It’s fair to say that it has taken Josh Parker a while to win over some Charlton fans since his switch from Gillingham in January.
The 28-year-old forward has struggled to nail down a place in the side, making just three starts as Igor Vetokele cemented himself ahead of the Antigua & Barbuda international in Lee Bowyer’s pecking order.
But with Vetokele side-lined through injury, Parker has finally made back-to-back starts for the South Londoners – against Rochdale on the final day of the regular season and in the first leg of the play-off semi-final with Doncaster.
An industrious performance during the 2-1 win at the Keepmoat Stadium, in which Parker came close to finally opening his Addicks account on a couple of occasions, had sections of the away end singing Parker’s name as he was withdrawn due to cramp just over twenty minutes from time.
“It was unreal for me because the fans haven’t got to see a lot of me,” said Parker.
“That’s no fault of my own, it’s just because other people have been doing their job well. For me it was a very nice reception and one that I’ve been trying to work for, for a long time. Now I’ve got two games back to back and it feels like I’m getting there slowly.
“I’m happy to be in the team now. It’s frustrating [needing to wait for a chance] but at the same time you have to enjoy being a part of it because I came into a team that was winning, winning, winning, so I couldn’t be knocking at the manager’s door saying that I want to be playing. I just have to enjoy it and any time that I’m given, make the most of it. Unfortunately, Igor got injured but for me it’s my chance to help the team to get towards the target.”
Parker hasn’t been able to find a scoring touch in front of goal for the Addicks yet but hopes to go on a similar journey to Vetokele, who had scored two in three games before his injury.
“Me and Igor are quite close,” Parker explained.
“He had two or three games where he was missing sitters for him. In training he was scoring for fun but when you’re tired and when the tempo gets on top of you, you can have a lapse of concentration. After two or three games he started hitting his form and he was unplayable. I think it’s similar for myself. I came off with cramp today, I was tired. I could feel myself getting closer to it and with hard work the rewards will come.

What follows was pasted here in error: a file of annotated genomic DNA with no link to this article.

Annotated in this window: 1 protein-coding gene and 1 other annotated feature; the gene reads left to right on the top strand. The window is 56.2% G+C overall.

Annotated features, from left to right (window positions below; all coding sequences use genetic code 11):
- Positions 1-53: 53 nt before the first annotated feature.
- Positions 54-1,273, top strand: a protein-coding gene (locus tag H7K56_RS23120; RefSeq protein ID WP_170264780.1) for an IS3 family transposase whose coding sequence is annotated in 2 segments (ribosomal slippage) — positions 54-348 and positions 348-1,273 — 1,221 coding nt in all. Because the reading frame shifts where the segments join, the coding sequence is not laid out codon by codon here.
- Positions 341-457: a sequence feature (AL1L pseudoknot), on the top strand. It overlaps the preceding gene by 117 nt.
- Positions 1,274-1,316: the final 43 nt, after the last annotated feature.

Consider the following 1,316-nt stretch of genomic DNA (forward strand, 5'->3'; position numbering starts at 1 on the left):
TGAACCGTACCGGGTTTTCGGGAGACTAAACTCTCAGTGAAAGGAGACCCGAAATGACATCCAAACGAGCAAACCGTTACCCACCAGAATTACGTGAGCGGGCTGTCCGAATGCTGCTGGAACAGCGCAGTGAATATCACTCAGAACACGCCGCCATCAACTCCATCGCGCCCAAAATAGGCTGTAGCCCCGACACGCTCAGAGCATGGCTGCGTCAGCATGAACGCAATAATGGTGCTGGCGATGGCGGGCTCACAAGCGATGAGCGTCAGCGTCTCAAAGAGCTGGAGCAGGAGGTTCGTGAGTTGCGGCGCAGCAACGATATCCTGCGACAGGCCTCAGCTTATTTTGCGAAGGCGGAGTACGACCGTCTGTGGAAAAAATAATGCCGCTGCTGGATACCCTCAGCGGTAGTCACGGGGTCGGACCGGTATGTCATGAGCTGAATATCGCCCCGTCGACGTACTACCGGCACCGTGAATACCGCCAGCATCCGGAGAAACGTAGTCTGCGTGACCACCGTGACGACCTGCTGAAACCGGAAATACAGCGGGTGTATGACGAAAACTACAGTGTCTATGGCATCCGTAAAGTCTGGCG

“If I’m honest, no [it isn’t easy to stay motivated when you’re not in the side] because everyone feels like they should be playing. But I’m not going to sit here and say I deserve a place. The team was winning when I came in and when I haven’t been playing the team has been winning. I’m not one to sit here and be unrealistic. That I should be playing more here. My mind doesn’t work like that because I’m a realist. I just had to bide my time and train hard. Try and keep myself as fit as possible, which can be difficult when you’re not playing in the tempo here. Reserve games aren’t the same. For me it was a matter of staying quiet, looking what Igor has been doing. His work rate when he was playing and trying to pick up where he left off.”
The striker’s short-term deal is set to expire at the end of the current season but he isn’t concerned about his future just yet.
“I try not to think about that stuff. When you think about that stuff, you add an extra pressure that isn’t necessary. If you perform and do well then those things come alongside it. If the team goes up then we all stand a good chance of being here next year. So, for me I’m just focused on getting the team up there first.”
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